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History of Belle Rive and Dahlgren, Illinois And Surrounding Territory
Prepared by Continental Historical Bureau of Mt. Vernon,
Lenna Smith and Mrs. Ed Page Reporting.....
The immigrant ancestors of Theophilus Cook settled in Virginia Colony in the early years of its settlement. The exact date of arrival is not known, but court records show that William Cook, great grandfather of Theophilus, bought eight hundred acres of land in what is now Southampton County, Virginia, in 1667. After a time, about 1770, the family moved to what became Fairfield County, South Carolina, where Theophilus was born on February 22, 1788.
After the Revolutionary War (in which his father, John, served in the Second Regiment, South Carolina Infantry), members of the Cook, Caldwell and other families moved to Tennessee, where Theophilus Cook married on October 24, 1811. His bride was the former Elizabeth Caldwell, who had been born in Newberry County, South Carolina.
Theophilus served in the War of 1812 under General Jackson, and his military record shows two periods of service in this conflict.
He served the company commanded by Captain George Smith in a regiment of mounted volunteers in General Coffee's Brigade against the Creek Indians, volunteering in Sumner County, Tennessee in either September or October 1813. The reason the dates are indefinite is that the record was made from memory almost forty years after the actual periods of service, as the War Department did not keep service records as they did in later periods, and therefore the Theophilus Cook record was made by affidavits made out by himself and by men who knew him. He was honorably discharged from this period of service at Ditto's Landing on the Tennessee River about the last of December, 1813.
Theophilus Cook also served in the company commanded by Captain Robert Moore in the First Regiment of Mounted Volunteers commanded by Colonel Thomas Williamson. He volunteered in Sumner County, Tennessee, in September, 1814 and was honorably discharged at Nashville, Tennessee about May 1, 1815.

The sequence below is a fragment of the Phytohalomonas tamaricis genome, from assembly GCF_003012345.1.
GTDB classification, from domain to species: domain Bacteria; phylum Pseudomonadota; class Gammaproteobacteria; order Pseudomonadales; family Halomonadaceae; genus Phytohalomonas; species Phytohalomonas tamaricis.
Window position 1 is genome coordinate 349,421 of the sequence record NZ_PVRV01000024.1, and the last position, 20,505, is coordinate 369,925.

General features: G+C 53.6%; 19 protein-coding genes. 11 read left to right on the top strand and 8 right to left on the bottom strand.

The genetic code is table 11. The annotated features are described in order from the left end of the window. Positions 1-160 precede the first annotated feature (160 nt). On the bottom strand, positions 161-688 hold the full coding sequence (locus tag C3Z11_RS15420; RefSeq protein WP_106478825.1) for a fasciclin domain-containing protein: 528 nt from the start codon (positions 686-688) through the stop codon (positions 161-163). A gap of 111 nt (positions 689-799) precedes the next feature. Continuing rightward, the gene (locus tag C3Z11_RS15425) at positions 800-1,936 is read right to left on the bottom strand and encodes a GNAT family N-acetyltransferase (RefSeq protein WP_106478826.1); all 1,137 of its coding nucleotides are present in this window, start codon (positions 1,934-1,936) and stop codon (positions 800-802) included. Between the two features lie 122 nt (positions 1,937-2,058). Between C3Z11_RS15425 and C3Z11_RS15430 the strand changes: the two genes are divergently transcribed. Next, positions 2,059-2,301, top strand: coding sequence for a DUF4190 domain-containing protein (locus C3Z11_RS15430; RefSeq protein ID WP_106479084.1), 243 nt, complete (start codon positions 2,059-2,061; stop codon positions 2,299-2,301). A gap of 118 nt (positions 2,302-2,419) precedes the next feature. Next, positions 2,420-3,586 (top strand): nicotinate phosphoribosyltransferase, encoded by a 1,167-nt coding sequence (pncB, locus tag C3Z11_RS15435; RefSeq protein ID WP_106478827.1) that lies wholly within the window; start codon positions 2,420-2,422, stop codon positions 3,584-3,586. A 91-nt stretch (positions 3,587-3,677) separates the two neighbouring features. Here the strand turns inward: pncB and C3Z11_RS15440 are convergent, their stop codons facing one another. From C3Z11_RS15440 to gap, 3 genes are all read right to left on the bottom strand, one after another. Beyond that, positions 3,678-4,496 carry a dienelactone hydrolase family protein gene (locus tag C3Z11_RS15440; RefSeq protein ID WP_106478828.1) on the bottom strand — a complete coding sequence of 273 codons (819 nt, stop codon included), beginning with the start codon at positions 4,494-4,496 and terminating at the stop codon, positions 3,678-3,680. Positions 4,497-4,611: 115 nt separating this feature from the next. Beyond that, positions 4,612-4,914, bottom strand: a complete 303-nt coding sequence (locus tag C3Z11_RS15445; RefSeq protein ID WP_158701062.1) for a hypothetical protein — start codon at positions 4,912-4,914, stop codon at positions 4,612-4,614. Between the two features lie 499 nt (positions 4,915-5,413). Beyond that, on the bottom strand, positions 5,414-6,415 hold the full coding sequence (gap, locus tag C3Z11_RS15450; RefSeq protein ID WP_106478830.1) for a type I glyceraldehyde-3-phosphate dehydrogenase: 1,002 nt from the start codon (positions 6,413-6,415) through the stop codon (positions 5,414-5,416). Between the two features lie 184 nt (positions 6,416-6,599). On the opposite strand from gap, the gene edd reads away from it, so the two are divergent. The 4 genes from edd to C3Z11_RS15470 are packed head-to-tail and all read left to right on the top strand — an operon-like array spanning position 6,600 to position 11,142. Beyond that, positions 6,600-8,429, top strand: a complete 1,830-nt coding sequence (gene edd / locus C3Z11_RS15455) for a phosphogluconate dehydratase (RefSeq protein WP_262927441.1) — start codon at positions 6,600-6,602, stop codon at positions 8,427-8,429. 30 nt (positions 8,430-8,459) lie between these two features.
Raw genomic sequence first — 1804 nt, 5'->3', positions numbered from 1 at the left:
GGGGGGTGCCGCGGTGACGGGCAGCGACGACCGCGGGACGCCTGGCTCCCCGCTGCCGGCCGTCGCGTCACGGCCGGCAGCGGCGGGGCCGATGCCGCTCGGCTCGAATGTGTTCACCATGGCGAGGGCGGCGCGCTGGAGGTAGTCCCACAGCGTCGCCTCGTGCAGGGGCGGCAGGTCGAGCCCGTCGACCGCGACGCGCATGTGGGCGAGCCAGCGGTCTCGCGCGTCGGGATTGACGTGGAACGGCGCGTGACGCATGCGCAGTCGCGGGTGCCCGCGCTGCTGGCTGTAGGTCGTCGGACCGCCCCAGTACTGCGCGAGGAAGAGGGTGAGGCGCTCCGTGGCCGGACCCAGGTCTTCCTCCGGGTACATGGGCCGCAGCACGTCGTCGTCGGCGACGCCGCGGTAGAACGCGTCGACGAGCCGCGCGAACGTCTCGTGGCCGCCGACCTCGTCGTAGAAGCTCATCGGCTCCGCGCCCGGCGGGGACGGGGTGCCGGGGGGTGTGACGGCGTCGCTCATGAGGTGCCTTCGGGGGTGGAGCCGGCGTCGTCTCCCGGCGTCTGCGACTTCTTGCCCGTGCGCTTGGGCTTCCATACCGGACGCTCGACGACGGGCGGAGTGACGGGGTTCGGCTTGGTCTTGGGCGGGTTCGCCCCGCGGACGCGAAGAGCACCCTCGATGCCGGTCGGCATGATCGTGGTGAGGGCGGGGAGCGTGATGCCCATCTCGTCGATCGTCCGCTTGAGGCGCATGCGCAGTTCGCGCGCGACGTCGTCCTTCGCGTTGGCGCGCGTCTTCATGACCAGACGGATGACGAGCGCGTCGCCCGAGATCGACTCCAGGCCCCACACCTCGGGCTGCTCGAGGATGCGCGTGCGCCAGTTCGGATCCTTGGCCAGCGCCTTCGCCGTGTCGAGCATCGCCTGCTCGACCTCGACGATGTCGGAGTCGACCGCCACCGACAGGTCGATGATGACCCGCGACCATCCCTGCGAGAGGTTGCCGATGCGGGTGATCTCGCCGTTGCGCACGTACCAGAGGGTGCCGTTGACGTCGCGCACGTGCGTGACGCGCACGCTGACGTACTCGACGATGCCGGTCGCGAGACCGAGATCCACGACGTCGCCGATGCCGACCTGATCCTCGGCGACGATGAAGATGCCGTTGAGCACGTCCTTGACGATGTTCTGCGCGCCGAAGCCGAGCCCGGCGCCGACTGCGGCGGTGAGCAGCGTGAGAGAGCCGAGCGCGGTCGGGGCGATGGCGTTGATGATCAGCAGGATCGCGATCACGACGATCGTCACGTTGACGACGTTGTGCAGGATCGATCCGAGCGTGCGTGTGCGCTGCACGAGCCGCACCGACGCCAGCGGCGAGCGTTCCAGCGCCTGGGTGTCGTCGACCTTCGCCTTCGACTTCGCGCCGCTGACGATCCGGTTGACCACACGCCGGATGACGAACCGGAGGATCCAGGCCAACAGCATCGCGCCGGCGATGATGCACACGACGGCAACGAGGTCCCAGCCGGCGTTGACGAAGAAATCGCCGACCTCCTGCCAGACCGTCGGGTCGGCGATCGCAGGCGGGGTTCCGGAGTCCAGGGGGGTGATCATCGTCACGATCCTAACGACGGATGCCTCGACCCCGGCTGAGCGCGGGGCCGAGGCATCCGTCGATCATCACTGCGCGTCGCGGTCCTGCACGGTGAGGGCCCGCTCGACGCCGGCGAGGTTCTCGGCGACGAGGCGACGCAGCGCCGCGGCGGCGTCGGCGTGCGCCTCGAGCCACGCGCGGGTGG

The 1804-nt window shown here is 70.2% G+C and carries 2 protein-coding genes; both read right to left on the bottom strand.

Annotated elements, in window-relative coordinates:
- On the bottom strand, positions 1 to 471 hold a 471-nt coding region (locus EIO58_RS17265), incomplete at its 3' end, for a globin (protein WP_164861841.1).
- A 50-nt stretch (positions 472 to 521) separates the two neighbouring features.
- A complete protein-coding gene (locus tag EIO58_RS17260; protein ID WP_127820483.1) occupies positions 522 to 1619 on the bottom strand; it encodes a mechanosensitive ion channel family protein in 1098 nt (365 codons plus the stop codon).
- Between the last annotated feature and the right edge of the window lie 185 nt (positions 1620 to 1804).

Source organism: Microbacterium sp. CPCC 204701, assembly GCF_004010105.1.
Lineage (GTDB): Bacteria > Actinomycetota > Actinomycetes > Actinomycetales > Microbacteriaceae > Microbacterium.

Theophilus Cook was already a father at the time of his service for his country, as Sarah had be born July 28, 1812 and Feriba, another daughter, was born in January 30, 1814. On February 1, 1816, he became the father of his first son, Josiah Brown Cook.
In the winter of 1816-1817, the family moved to Jefferson County, Illinois, settling in Moores Prairie Township near where Belle Point School house now stands.
Following is a complete list of the children of Theophilus and Elizabeth Caldwell Cook: Sarah, born July 28, 1812, who married John Jenkins; Feriba, born January 30, 1814, who married Willis B. Holder; Josiah Brown, born February 1, 1816, who died February 17i, 1845; Mary, born June 1, 1817, who married John A. Calvert; Robert Perry, born January 31, 1819, who first married Harriett J. Morgan and later married Sarah Sturman; Daniel D., born October 11, 1820, who married Nancy Parent; Johnithan S., born February 12, 1822, who married Susan Blake; Matilda, born April 3, 1824, who married Richard Kinison on July 1, 1847 (he lived in Kentucky until he was fifteen years old; then he came to Illinois and lived in the vicinity of Belle Rive the rest of his life. He farmed for a living and was a great hunter. They raised their family on a farm southeast of Belle Rive, and were the great grandparents of Mrs. Ed Page0; William C., born October 3, 1825, who died December 2, 1847; Elvina, born August 16, 1827, who died February 17, 1845 (the same day that her brother Josiah died); and Margaret J., born April 21, 1830, who married Thomas Shipley.
Theophilus and Elizabeth Cook had two sons who died in the Mexican War, but the records does not indicate which two they were.
Theophilus Cook was a lay preacher (Methodist exhorter), and was highly respected by all who knew him. He died on June 15, 1858. The Cooks are buried in New Hope Cemetery, a short distance south of Belle Rive, Illinois.
Among the descendants of Theophilus and Elizabeth Cook are and have been a number of professional people and people of some local prominence, including Rev. Cook Kinison and Federal Judge Robert Holder. Mary L. (Kinison) Orrick lived north of Fairplay School for years, and F. M. Kinison lived southeast of Fairplay all of his life. Lucretia E. (Kinison) Glenn lived the first house east of Fairplay. Many others have lived in the area.
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